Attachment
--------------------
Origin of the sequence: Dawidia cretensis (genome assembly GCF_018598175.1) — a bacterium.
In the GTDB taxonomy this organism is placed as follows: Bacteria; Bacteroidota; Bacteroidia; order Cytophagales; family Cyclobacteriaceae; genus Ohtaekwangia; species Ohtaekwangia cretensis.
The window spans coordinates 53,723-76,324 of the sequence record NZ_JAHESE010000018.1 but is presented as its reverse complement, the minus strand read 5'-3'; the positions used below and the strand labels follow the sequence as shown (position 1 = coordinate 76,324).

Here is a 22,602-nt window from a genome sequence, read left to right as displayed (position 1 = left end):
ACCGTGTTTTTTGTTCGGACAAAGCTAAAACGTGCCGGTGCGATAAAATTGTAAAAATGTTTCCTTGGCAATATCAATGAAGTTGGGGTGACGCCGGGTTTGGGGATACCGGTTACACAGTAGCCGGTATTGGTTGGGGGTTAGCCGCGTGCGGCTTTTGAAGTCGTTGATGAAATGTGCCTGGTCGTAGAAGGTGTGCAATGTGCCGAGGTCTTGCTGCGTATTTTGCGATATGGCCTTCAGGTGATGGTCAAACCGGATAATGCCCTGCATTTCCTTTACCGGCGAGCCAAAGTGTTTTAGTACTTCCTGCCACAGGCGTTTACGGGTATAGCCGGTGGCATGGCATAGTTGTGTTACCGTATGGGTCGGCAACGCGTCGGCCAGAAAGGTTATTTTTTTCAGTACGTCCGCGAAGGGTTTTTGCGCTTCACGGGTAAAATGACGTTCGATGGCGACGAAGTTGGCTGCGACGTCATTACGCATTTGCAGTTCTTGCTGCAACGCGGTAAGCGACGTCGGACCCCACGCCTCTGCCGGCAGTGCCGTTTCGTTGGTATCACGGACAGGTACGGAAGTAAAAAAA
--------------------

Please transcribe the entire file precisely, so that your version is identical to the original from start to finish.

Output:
Origin of the sequence: Dawidia cretensis (genome assembly GCF_018598175.1) — a bacterium.
In the GTDB taxonomy this organism is placed as follows: Bacteria; Bacteroidota; Bacteroidia; order Cytophagales; family Cyclobacteriaceae; genus Ohtaekwangia; species Ohtaekwangia cretensis.
The window spans coordinates 53,723-76,324 of the sequence record NZ_JAHESE010000018.1 but is presented as its reverse complement, the minus strand read 5'-3'; the positions used below and the strand labels follow the sequence as shown (position 1 = coordinate 76,324).

Here is a 22,602-nt window from a genome sequence, read left to right as displayed (position 1 = left end):
ACCGTGTTTTTTGTTCGGACAAAGCTAAAACGTGCCGGTGCGATAAAATTGTAAAAATGTTTCCTTGGCAATATCAATGAAGTTGGGGTGACGCCGGGTTTGGGGATACCGGTTACACAGTAGCCGGTATTGGTTGGGGGTTAGCCGCGTGCGGCTTTTGAAGTCGTTGATGAAATGTGCCTGGTCGTAGAAGGTGTGCAATGTGCCGAGGTCTTGCTGCGTATTTTGCGATATGGCCTTCAGGTGATGGTCAAACCGGATAATGCCCTGCATTTCCTTTACCGGCGAGCCAAAGTGTTTTAGTACTTCCTGCCACAGGCGTTTACGGGTATAGCCGGTGGCATGGCATAGTTGTGTTACCGTATGGGTCGGCAACGCGTCGGCCAGAAAGGTTATTTTTTTCAGTACGTCCGCGAAGGGTTTTTGCGCTTCACGGGTAAAATGACGTTCGATGGCGACGAAGTTGGCTGCGACGTCATTACGCATTTGCAGTTCTTGCTGCAACGCGGTAAGCGACGTCGGACCCCACGCCTCTGCCGGCAGTGCCGTTTCGTTGGTATCACGGACAGGTACGGAAGTAAAAAAA